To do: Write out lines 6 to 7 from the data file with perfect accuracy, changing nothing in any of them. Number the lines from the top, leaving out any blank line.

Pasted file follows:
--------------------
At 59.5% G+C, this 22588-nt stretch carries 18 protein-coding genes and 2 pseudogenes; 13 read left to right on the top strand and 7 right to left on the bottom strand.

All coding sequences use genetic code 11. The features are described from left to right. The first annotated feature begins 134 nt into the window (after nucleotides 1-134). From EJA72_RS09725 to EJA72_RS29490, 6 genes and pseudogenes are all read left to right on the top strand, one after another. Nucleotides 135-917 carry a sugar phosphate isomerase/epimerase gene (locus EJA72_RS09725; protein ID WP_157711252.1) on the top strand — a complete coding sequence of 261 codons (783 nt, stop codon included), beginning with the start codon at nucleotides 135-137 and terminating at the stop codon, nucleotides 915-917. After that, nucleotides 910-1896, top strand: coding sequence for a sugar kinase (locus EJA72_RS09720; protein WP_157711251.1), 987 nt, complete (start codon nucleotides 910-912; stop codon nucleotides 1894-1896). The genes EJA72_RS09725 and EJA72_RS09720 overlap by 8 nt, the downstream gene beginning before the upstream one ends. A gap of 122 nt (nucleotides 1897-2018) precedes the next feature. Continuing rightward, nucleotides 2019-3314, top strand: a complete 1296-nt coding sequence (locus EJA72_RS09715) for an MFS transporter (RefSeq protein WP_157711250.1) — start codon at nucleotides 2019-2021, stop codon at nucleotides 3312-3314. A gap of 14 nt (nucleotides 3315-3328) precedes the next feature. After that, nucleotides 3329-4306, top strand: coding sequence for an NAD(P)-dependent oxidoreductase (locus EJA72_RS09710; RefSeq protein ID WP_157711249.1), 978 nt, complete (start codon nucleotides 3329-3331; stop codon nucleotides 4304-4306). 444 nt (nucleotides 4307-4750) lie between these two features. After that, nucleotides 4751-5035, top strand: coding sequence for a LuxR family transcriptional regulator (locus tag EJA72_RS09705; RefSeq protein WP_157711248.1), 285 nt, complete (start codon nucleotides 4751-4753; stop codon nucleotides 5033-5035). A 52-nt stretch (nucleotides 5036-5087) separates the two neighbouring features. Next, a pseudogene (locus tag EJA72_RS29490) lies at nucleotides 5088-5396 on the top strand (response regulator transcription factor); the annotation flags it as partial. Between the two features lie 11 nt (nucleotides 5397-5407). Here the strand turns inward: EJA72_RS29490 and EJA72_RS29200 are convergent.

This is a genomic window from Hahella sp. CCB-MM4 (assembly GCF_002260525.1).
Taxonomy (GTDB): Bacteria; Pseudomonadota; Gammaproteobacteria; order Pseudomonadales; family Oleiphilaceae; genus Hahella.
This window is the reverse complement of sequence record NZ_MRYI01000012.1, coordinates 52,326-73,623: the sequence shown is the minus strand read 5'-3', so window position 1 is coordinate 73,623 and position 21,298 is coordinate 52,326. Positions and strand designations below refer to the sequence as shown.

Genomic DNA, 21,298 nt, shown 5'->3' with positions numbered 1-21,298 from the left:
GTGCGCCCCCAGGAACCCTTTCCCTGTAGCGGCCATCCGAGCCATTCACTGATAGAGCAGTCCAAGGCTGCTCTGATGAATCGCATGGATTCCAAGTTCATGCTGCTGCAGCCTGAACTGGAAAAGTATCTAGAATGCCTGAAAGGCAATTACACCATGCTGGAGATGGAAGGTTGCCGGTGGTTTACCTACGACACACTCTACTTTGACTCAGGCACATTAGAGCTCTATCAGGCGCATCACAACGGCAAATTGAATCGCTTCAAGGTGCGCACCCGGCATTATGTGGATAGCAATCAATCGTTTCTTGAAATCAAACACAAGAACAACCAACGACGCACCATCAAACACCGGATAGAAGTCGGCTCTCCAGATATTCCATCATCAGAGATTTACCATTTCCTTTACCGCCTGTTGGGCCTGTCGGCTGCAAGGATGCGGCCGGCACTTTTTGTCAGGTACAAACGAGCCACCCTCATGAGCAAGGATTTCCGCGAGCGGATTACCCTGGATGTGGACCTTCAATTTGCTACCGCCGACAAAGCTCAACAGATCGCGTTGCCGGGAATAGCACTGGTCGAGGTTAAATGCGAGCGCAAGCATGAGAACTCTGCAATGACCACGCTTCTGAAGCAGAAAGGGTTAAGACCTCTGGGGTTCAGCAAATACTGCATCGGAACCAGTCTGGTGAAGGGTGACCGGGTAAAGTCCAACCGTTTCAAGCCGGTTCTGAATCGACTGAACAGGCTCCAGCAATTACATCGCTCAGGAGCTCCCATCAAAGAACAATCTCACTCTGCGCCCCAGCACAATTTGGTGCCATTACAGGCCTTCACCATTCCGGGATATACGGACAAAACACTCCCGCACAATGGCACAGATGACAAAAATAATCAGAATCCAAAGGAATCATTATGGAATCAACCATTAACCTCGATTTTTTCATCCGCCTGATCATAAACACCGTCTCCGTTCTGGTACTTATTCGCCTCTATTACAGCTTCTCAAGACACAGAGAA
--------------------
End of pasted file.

Genomic DNA, 21,298 nt, shown 5'->3' with positions numbered 1-21,298 from the left:
GTGCGCCCCCAGGAACCCTTTCCCTGTAGCGGCCATCCGAGCCATTCACTGATAGAGCAGTCCAAGGCTGCTCTGATGAATCGCATGGATTCCAAGTTCATGCTGCTGCAGCCTGAACTGGAAAAGTATCTAGAATGCCTGAAAGGCAATTACACCATGCTGGAGATGGAAGGTTGCCGGTGGTTTACCTACGACACACTCTACTTTGACTCAGGCACATTAGAGCTCTATCAGGCGCATCACAACGGCAAATTGAATCGCTTCAAGGTGCGCACCCGGCATTATGTGGATAGCAATCAATCGTTTCTTGAAATCAAACACAAGAACAACCAACGACGCACCATCAAACACCGGATAGAAGTCGGCTCTCCAGATATTCCATCATCAGAGATTTACCATTTCCTTTACCGCCTGTTGGGCCTGTCGGCTGCAAGGATGCGGCCGGCACTTTTTGTCAGGTACAAACGAGCCACCCTCATGAGCAAGGATTTCCGCGAGCGGATTACCCTGGATGTGGACCTTCAATTTGCTACCGCCGACAAAGCTCAACAGATCGCGTTGCCGGGAATAGCACTGGTCGAGGTTAAATGCGAGCGCAAGCATGAGAACTCTGCAATGACCACGCTTCTGAAGCAGAAAGGGTTAAGACCTCTGGGGTTCAGCAAATACTGCATCGGAACCAGTCTGGTGAAGGGTGACCGGGTAAAGTCCAACCGTTTCAAGCCGGTTCTGAATCGACTGAACAGGCTCCAGCAATTACATCGCTCAGGAGCTCCCATCAAAGAACAATCTCACTCTGCGCCCCAGCACAATTTGGTGCCATTACAGGCCTTCACCATTCCGGGATATACGGACAAAACACTCCCGCACAATGGCACAGATGACAAAAATAATCAGAATCCAAAGGAATCATTATGGAATCAACCATTAACCTCGATTTTTTCATCCGCCTGATCATAAACACCGTCTCCGTTCTGGTACTTATTCGCCTCTATTACAGCTTCTCAAGACACAGAGAA